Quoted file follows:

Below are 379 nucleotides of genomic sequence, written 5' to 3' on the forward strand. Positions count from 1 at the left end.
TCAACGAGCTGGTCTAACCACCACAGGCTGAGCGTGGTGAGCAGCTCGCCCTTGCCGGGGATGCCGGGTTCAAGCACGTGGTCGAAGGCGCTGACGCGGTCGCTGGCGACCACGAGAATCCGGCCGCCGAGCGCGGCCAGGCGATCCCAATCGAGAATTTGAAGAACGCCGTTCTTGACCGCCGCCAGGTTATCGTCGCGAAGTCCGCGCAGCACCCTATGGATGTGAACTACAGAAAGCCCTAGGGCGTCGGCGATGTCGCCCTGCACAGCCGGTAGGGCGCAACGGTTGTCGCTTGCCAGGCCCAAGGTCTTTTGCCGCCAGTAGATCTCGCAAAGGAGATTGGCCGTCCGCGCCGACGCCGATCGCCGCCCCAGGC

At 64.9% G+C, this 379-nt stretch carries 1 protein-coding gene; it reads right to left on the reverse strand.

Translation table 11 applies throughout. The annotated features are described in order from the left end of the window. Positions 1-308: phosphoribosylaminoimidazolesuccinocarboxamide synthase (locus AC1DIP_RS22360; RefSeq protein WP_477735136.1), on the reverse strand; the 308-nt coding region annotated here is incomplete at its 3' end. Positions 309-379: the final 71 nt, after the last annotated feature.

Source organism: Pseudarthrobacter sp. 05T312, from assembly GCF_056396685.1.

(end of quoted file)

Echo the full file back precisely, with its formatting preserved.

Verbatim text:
Below are 379 nucleotides of genomic sequence, written 5' to 3' on the forward strand. Positions count from 1 at the left end.
TCAACGAGCTGGTCTAACCACCACAGGCTGAGCGTGGTGAGCAGCTCGCCCTTGCCGGGGATGCCGGGTTCAAGCACGTGGTCGAAGGCGCTGACGCGGTCGCTGGCGACCACGAGAATCCGGCCGCCGAGCGCGGCCAGGCGATCCCAATCGAGAATTTGAAGAACGCCGTTCTTGACCGCCGCCAGGTTATCGTCGCGAAGTCCGCGCAGCACCCTATGGATGTGAACTACAGAAAGCCCTAGGGCGTCGGCGATGTCGCCCTGCACAGCCGGTAGGGCGCAACGGTTGTCGCTTGCCAGGCCCAAGGTCTTTTGCCGCCAGTAGATCTCGCAAAGGAGATTGGCCGTCCGCGCCGACGCCGATCGCCGCCCCAGGC

At 64.9% G+C, this 379-nt stretch carries 1 protein-coding gene; it reads right to left on the reverse strand.

Translation table 11 applies throughout. The annotated features are described in order from the left end of the window. Positions 1-308: phosphoribosylaminoimidazolesuccinocarboxamide synthase (locus AC1DIP_RS22360; RefSeq protein WP_477735136.1), on the reverse strand; the 308-nt coding region annotated here is incomplete at its 3' end. Positions 309-379: the final 71 nt, after the last annotated feature.

Source organism: Pseudarthrobacter sp. 05T312, from assembly GCF_056396685.1.